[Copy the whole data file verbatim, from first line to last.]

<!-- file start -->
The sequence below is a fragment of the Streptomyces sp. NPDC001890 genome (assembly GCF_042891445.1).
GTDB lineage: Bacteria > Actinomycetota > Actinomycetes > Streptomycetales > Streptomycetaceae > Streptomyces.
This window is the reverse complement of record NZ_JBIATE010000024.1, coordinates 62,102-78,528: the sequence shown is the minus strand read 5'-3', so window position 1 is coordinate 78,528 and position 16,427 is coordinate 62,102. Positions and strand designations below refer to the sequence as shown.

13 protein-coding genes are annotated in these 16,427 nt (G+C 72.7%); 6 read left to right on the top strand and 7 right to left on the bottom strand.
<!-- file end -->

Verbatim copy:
The sequence below is a fragment of the Streptomyces sp. NPDC001890 genome (assembly GCF_042891445.1).
GTDB lineage: Bacteria > Actinomycetota > Actinomycetes > Streptomycetales > Streptomycetaceae > Streptomyces.
This window is the reverse complement of record NZ_JBIATE010000024.1, coordinates 62,102-78,528: the sequence shown is the minus strand read 5'-3', so window position 1 is coordinate 78,528 and position 16,427 is coordinate 62,102. Positions and strand designations below refer to the sequence as shown.

13 protein-coding genes are annotated in these 16,427 nt (G+C 72.7%); 6 read left to right on the top strand and 7 right to left on the bottom strand.